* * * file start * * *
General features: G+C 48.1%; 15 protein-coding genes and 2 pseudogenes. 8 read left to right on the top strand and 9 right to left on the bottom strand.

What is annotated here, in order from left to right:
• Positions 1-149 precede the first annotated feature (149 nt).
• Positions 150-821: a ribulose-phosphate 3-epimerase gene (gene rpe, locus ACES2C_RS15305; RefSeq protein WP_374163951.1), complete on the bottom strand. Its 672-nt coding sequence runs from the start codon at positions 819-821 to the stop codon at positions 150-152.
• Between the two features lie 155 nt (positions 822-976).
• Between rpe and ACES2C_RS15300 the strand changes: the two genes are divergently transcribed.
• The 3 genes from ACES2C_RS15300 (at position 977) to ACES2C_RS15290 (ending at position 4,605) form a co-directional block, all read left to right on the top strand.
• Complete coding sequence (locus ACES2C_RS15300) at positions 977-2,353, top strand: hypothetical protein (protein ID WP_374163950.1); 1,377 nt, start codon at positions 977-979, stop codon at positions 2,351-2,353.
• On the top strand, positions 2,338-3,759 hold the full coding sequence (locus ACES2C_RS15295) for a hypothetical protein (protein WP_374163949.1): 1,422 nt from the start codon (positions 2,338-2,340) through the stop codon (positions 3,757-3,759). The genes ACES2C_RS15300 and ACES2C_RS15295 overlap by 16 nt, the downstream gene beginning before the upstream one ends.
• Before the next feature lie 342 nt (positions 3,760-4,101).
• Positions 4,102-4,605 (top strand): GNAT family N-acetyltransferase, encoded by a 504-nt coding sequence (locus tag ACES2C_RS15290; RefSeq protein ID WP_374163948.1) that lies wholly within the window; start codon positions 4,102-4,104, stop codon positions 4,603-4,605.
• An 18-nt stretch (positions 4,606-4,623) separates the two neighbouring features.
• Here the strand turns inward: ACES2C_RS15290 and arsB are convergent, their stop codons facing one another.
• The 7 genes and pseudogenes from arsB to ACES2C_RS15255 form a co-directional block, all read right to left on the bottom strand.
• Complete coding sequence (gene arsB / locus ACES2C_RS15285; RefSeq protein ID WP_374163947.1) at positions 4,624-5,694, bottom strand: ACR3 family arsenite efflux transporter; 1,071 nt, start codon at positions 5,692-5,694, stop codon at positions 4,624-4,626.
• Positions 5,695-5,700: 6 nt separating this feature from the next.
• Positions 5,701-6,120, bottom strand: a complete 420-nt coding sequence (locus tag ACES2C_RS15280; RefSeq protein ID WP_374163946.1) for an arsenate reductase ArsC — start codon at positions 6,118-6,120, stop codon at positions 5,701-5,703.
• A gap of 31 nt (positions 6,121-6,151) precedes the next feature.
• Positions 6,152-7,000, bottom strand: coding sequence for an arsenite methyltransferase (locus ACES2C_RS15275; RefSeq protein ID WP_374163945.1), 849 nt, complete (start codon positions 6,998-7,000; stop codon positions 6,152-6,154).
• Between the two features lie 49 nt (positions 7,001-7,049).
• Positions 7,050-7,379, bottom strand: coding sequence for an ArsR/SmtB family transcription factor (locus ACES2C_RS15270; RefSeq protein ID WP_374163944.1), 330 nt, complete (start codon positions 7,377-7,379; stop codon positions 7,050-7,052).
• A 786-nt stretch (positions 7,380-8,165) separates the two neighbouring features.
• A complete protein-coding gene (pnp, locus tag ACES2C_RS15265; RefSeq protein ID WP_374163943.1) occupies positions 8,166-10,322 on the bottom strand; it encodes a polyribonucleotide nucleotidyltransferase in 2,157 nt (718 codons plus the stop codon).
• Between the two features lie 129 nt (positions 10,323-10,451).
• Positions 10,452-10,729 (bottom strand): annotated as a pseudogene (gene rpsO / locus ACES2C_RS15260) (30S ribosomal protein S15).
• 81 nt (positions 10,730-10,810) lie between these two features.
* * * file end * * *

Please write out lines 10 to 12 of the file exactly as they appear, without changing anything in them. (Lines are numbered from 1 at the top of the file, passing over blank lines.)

• Before the next feature lie 342 nt (positions 3,760-4,101).
• Positions 4,102-4,605 (top strand): GNAT family N-acetyltransferase, encoded by a 504-nt coding sequence (locus tag ACES2C_RS15290; RefSeq protein ID WP_374163948.1) that lies wholly within the window; start codon positions 4,102-4,104, stop codon positions 4,603-4,605.
• An 18-nt stretch (positions 4,606-4,623) separates the two neighbouring features.